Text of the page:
If we want to ‘starve out’ our specific areas of temptation to sin, let’s not miss the thing we so obviously need: to know what they are! What immediately comes to your mind: Do you obsessively hop onto Facebook to stalk certain people? Do you casually cruise over to websites that are “borderline” pornographic?
Do you pop into chat rooms to “just” talk, but you know you’ll soon be exchanging sexually graphic messages? What books, music, and movies arouse your senses in ways that lead you to sexual arousal and self-gratification? Whose verbal affection and/or touch, whether guy or girl, is something that you feel you can’t live without?
Sisters, the above scenarios (and hundreds of other specific things that may have come to your mind) really aren’t the main things that need to be starved out. They are the fruit or manifestations of deeper, more profound heart-temptations that are within you. To starve them out, you must go below the surface sin struggle and get delve into what you are craving. Are you desperately lonely and seeking companionship? Are you sad and brokenhearted and seeking to feel comfort—even just a drop of attention or affection from someone? Are you bored with life and just want to feel alive? All of these are very specific areas of pain and struggle and longing for which Jesus must be your covering, your comfort, your heart’s clothing.
Here are some diagnostic questions to ask of your heart:
1). What activities, people, habits, or commitments are a part of your daily life? Some of mine are my cell phone and texting, my computer and checking email, my French Press and coffee.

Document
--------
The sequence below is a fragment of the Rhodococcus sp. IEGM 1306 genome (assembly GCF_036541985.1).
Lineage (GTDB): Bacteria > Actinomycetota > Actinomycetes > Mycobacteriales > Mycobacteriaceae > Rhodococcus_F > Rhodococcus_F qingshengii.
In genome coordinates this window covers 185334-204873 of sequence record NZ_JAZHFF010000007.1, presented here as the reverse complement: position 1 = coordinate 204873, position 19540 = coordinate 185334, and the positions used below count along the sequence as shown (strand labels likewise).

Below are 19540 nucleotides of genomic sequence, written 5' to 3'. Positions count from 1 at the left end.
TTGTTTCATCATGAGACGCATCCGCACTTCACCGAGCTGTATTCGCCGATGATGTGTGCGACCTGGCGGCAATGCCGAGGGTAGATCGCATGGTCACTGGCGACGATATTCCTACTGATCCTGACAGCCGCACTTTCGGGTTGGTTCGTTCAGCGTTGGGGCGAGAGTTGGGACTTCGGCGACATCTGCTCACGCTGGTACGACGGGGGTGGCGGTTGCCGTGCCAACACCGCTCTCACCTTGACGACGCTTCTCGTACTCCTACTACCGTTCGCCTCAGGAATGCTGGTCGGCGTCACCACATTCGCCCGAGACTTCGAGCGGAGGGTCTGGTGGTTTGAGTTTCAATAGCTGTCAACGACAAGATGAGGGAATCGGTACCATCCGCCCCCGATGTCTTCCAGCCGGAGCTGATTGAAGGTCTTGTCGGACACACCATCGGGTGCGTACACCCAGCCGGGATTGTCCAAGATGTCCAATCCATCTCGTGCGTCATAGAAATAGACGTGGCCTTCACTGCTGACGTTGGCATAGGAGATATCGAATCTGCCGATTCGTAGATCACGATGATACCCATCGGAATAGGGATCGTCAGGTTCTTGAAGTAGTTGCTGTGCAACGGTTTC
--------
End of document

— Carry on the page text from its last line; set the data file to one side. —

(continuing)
2). How long can you go without any of the things you just listed?
3). What kinds of feelings surface when you “fast” from these things for an hour? Half a day? An entire day?
The feelings that surface when we fast from any regular or habitual activity (anything that we feel we “have to do” and suspect may have a hold on us) will help us to discover root causes to our temptations and sin struggles. Try to fast this weekend from one thing you came up with in question #1, and jot down the feelings that surface during that fasting period. I’m going to fast from checking and writing email, so I’ll join in on this.
What will you fast from? What do you think your heart will display? What will you learn about the heart within you that drives what you do?
07 Dec 2010
Today, I want to share more thoughts on living in light of Romans 13:14, “But put on the Lord Jesus Christ, and make no provision for the flesh, to gratify its desires” (ESV).
If we’re going to be women who resist the pull of our flesh towards sexual temptations and relational idols, and grow as daughters of God who make no provision to invite temptation to lurk nearby, we must understand the two commands in this verse.
First, we are to daily clothe ourselves in Jesus, rather than any other thing. Being “clothed in Jesus” is another way of saying that we are to live and respond to life by faith and in surrender to the amazing truth that Jesus lives within us. We are his in regards to all areas of life. We are not our own and have no right to say, “Jesus, I love and worship you, but in this area, I’ll take care of things myself.”
These areas in which we seek to be queen of our universe are generally linked to our fleshly desires, such as being emotionally or sexually comforted, whatever the cost. Or being #1 in someone’s thoughts or affections, regardless of how unhealthy the attachment to that woman or man might be. Or pursuing (via pornography and other venues of media) a consistent stream of material that fuels our self-constructed worlds of romantic and sensual fantasy.
Later this week, I want to explore help us discover a) our specific areas of fleshly pull and b) the specific wisdom Jesus has for each of us in taking steps toward cutting off the fuel supply to our lusts.